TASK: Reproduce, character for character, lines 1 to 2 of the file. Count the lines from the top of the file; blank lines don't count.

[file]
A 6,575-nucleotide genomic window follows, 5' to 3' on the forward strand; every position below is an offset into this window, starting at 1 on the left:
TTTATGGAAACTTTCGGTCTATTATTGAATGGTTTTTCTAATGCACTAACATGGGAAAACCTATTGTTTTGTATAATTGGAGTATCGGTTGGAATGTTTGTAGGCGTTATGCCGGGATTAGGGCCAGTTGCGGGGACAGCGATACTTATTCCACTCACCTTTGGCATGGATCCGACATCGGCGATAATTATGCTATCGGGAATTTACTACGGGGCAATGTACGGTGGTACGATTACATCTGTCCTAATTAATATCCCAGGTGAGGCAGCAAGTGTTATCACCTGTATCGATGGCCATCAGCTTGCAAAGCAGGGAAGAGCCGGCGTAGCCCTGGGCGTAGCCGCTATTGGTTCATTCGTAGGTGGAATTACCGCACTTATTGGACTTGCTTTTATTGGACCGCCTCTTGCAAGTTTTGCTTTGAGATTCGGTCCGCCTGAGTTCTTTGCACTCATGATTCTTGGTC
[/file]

A 6,575-nucleotide genomic window follows, 5' to 3' on the forward strand; every position below is an offset into this window, starting at 1 on the left:
TTTATGGAAACTTTCGGTCTATTATTGAATGGTTTTTCTAATGCACTAACATGGGAAAACCTATTGTTTTGTATAATTGGAGTATCGGTTGGAATGTTTGTAGGCGTTATGCCGGGATTAGGGCCAGTTGCGGGGACAGCGATACTTATTCCACTCACCTTTGGCATGGATCCGACATCGGCGATAATTATGCTATCGGGAATTTACTACGGGGCAATGTACGGTGGTACGATTACATCTGTCCTAATTAATATCCCAGGTGAGGCAGCAAGTGTTATCACCTGTATCGATGGCCATCAGCTTGCAAAGCAGGGAAGAGCCGGCGTAGCCCTGGGCGTAGCCGCTATTGGTTCATTCGTAGGTGGAATTACCGCACTTATTGGACTTGCTTTTATTGGACCGCCTCTTGCAAGTTTTGCTTTGAGATTCGGTCCGCCTGAGTTCTTTGCACTCATGATTCTTGGTC